Thursday, October 9, 2008

National’s 'Mug Paul to bribe Peter' Tax backlash, Unions and more secret cocktail recordings

Nats' tax policy hits low-income savers
National is courting a tax policy backlash, with KiwiSavers on low incomes set to be worse off by up to $25 a week under its proposals - making the slog of saving for a house deposit or retirement harder. The party is receiving a cool response to its package, as the full effect for low-income KiwiSavers sinks in. This includes its move to match no more than 2 per cent of a worker's wages with government subsidies worth up to $20 a week. While all workers in KiwiSaver would be worse off, those earning up to $40,000 a year with a family and paying 4 per cent of their wage into the scheme would suffer a double whammy - less in their pockets and a much lower government subsidy. National leader John Key hit the campaign trail yesterday to sell his tax package, but had to fight off fresh controversy as more secret recordings surfaced. Deputy leader Bill English was recorded telling National Party delegates: "Winning is fantastic. Nothing beats winning in politics, despite all our highly principled statements. It's fantastic ... do what we need to do to win."

You can see the naked flame of ambition burn brightly there with Bill English can’t you, not principle, not doing good – WINNING is everything, he doesn’t sound like he wouldn’t sell Kiwibank does he. I can’t wait to see what they have on John Key from that cocktail party, meanwhile the Unions are starting their attack run…

Unions fear KiwiSaver snag
National's proposed changes to KiwiSaver could give employers an opportunity to cut wage increases and use the money to pay their contributions to the scheme, unions and employment specialists say. National wants to repeal legislation introduced weeks ago stopping employers from paying staff who join KiwiSaver less than colleagues who don't. Labour Minister Trevor Mallard introduced the changes after reports that some employers were docking pay to cover the compulsory 1 per cent contribution, while pocketing tax credits the Government gives to cover the contribution. National has said it would let employers give an equivalent pay increase to their non-KiwiSaver employees and leave it up to employers and employees to negotiate a deal in good faith as long as it met the minimum requirements. It would also amend the KiwiSaver Act to make it clear no employee could have gross taxable pay reduced because they had joined KiwiSaver. But Simpson Grierson employment specialist Samantha Turner said it was not clear how National would stop employers reducing pay increases to pay for KiwiSaver contributions. Council of Trade Unions chief economist Peter Conway said the proposed changes would result in workers paying for the employer contribution by forgoing wage rises. "While they can't cut somebody's pay, it will mean employers can say 'I won't increase your pay because I'm going to have to contribute 2 per cent to KiwiSaver'."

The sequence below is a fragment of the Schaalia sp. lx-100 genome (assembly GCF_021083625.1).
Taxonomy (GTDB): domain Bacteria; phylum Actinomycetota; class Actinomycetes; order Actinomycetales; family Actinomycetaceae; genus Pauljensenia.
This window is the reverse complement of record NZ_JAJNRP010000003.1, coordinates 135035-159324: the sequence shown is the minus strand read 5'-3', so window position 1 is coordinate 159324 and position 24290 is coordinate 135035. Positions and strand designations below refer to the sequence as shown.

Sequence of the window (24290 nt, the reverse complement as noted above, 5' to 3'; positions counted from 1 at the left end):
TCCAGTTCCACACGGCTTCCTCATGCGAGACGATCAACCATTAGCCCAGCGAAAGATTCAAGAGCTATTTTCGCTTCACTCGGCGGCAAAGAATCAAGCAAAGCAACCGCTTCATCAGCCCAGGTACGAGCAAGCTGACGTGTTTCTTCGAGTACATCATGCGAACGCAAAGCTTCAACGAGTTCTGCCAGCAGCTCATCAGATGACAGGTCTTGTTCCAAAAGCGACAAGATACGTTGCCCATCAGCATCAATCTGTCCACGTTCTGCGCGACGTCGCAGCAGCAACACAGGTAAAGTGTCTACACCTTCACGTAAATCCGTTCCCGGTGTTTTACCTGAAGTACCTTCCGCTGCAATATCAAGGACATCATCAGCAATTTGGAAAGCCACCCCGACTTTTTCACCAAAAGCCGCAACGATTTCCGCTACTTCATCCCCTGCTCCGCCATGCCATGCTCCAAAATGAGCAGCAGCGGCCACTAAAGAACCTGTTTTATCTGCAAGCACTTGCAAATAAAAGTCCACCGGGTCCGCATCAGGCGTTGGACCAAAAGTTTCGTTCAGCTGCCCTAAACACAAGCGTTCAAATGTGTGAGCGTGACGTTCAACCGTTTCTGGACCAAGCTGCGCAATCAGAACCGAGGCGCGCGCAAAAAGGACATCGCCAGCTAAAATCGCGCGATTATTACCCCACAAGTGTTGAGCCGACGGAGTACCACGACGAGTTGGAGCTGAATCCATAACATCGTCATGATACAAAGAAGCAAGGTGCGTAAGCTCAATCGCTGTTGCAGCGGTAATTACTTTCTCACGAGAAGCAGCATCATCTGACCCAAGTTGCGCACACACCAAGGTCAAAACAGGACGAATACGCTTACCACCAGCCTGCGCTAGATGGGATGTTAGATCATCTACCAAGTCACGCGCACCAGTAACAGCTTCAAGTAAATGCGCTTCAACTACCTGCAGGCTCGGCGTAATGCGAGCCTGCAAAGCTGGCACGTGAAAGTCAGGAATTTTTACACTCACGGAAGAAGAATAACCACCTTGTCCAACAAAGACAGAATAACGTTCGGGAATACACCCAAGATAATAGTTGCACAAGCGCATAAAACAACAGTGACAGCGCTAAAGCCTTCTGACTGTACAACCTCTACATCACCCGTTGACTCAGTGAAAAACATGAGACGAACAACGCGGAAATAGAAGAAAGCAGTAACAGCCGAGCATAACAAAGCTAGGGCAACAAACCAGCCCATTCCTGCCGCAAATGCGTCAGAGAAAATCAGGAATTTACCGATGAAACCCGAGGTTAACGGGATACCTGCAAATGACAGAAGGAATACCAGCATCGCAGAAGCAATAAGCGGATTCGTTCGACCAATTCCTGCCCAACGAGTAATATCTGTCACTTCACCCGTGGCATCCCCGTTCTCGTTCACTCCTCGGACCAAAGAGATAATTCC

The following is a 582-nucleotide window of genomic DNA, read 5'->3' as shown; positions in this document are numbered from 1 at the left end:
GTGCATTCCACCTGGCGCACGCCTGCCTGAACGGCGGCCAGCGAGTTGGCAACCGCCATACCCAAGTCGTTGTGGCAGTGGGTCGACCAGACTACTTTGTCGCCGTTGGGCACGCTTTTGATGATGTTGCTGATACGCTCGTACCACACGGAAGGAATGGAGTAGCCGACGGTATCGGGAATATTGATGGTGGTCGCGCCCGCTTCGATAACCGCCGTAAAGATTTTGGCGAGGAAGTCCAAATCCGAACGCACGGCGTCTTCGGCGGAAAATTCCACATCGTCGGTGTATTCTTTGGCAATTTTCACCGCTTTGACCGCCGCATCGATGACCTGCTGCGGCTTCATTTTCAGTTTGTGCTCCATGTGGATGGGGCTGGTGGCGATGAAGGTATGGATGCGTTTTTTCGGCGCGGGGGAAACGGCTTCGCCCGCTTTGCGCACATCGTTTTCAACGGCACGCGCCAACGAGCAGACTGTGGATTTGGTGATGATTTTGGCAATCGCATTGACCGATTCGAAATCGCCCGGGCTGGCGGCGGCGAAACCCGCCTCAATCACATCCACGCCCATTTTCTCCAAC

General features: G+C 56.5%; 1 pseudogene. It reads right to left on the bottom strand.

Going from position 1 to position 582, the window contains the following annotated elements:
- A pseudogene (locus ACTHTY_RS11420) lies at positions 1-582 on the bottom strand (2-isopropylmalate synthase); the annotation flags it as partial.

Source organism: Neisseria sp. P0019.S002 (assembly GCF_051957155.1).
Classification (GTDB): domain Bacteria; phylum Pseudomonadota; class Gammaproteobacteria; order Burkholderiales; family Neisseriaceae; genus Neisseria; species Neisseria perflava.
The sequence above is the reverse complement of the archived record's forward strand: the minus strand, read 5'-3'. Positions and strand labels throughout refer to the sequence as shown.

So not only will National Tax Policy hurt those on the lower rungs of society, Kiwisavers on low incomes, it will allow Employers to bypass wage rises to put their compulsory component into Kiwisaver instead. But much, much worse than all of that is the simple fact that National’s tax policy won’t do a damned thing long term for the country…

Brian Fallow
National claims its tax package will stimulate the economy in the short term and improve incentives and drive growth in the longer term. The first claim is plausible, the second not so much.

National's plan won't do a thing to prepare NZ for the possible fallout from this corporate finance meltdown. More tax cuts have to come from somewhere - and attacking the savings system of New Zealanders is an atrocious thing to do when our history of saving has been so poor, it is the exact wrong thing to do, consumption by credit has become the cause of the meltdown we find ourselves in now globally and National want to make that consumption easier by lowering the threshold of saving so people can use that money on those increasing credit card repayments, energy cost increases and record high food prices. Suggestions that National is 'allowing' desperate people to reinvest their tax cut into Kiwisaver seem to ignore how tight the reality of everyday living is for many NZers, they won't re-invest that money they will spend it, with leaders hoping that more consumption will stoke money flow within an economy that has lost the one thing capitalism needs for survival – trust. With banks not trusting eachother because of insidious Enron-esq financial structures that are all now crashing they aren’t lending to eachother without a big promise from the Government. This has been exacerbated by a super deregulated industry fuelled by corporate greed, incredibly these pirates will walk with the private gain while society will pay the public cost, yet we spend so much time fixating on the gangs when it’s these white collar criminals who should be made to feel the full force of the law.

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